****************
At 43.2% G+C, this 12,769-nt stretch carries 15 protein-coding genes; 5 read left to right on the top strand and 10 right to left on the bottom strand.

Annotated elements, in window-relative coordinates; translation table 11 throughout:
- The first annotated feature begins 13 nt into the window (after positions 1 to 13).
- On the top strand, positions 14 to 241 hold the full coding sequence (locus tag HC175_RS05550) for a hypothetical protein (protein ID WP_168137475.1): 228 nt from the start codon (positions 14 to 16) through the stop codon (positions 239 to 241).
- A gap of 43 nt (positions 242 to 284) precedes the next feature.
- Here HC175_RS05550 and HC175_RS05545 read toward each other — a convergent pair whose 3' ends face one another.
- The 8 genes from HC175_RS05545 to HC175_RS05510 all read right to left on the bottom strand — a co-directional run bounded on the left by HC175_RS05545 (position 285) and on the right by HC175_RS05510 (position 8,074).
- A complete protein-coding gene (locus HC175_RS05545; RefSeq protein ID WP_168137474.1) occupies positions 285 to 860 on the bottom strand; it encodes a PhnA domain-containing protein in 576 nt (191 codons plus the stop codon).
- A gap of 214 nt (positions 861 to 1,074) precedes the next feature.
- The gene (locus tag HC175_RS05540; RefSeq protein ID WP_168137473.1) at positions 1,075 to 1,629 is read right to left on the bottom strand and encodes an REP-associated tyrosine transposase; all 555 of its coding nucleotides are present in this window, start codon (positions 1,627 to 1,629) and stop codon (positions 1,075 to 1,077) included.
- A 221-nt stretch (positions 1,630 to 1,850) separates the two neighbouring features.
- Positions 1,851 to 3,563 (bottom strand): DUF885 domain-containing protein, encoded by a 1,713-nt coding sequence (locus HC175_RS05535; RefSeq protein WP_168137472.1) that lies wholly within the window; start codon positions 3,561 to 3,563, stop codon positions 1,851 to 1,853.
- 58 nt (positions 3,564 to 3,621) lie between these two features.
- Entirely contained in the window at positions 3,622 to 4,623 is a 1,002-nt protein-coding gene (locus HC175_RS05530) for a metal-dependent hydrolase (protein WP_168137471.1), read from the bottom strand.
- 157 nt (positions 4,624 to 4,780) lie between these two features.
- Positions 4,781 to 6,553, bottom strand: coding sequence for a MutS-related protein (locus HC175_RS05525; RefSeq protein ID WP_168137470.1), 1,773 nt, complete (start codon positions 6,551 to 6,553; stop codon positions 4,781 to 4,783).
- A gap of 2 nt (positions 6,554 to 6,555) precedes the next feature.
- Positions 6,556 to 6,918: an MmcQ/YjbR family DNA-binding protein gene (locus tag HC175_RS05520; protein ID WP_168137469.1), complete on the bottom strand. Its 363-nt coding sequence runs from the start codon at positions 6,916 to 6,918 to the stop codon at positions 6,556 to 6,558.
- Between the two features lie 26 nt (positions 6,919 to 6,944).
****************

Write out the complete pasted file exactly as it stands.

At 43.2% G+C, this 12,769-nt stretch carries 15 protein-coding genes; 5 read left to right on the top strand and 10 right to left on the bottom strand.

Annotated elements, in window-relative coordinates; translation table 11 throughout:
- The first annotated feature begins 13 nt into the window (after positions 1 to 13).
- On the top strand, positions 14 to 241 hold the full coding sequence (locus tag HC175_RS05550) for a hypothetical protein (protein ID WP_168137475.1): 228 nt from the start codon (positions 14 to 16) through the stop codon (positions 239 to 241).
- A gap of 43 nt (positions 242 to 284) precedes the next feature.
- Here HC175_RS05550 and HC175_RS05545 read toward each other — a convergent pair whose 3' ends face one another.
- The 8 genes from HC175_RS05545 to HC175_RS05510 all read right to left on the bottom strand — a co-directional run bounded on the left by HC175_RS05545 (position 285) and on the right by HC175_RS05510 (position 8,074).
- A complete protein-coding gene (locus HC175_RS05545; RefSeq protein ID WP_168137474.1) occupies positions 285 to 860 on the bottom strand; it encodes a PhnA domain-containing protein in 576 nt (191 codons plus the stop codon).
- A gap of 214 nt (positions 861 to 1,074) precedes the next feature.
- The gene (locus tag HC175_RS05540; RefSeq protein ID WP_168137473.1) at positions 1,075 to 1,629 is read right to left on the bottom strand and encodes an REP-associated tyrosine transposase; all 555 of its coding nucleotides are present in this window, start codon (positions 1,627 to 1,629) and stop codon (positions 1,075 to 1,077) included.
- A 221-nt stretch (positions 1,630 to 1,850) separates the two neighbouring features.
- Positions 1,851 to 3,563 (bottom strand): DUF885 domain-containing protein, encoded by a 1,713-nt coding sequence (locus HC175_RS05535; RefSeq protein WP_168137472.1) that lies wholly within the window; start codon positions 3,561 to 3,563, stop codon positions 1,851 to 1,853.
- 58 nt (positions 3,564 to 3,621) lie between these two features.
- Entirely contained in the window at positions 3,622 to 4,623 is a 1,002-nt protein-coding gene (locus HC175_RS05530) for a metal-dependent hydrolase (protein WP_168137471.1), read from the bottom strand.
- 157 nt (positions 4,624 to 4,780) lie between these two features.
- Positions 4,781 to 6,553, bottom strand: coding sequence for a MutS-related protein (locus HC175_RS05525; RefSeq protein ID WP_168137470.1), 1,773 nt, complete (start codon positions 6,551 to 6,553; stop codon positions 4,781 to 4,783).
- A gap of 2 nt (positions 6,554 to 6,555) precedes the next feature.
- Positions 6,556 to 6,918: an MmcQ/YjbR family DNA-binding protein gene (locus tag HC175_RS05520; protein ID WP_168137469.1), complete on the bottom strand. Its 363-nt coding sequence runs from the start codon at positions 6,916 to 6,918 to the stop codon at positions 6,556 to 6,558.
- Between the two features lie 26 nt (positions 6,919 to 6,944).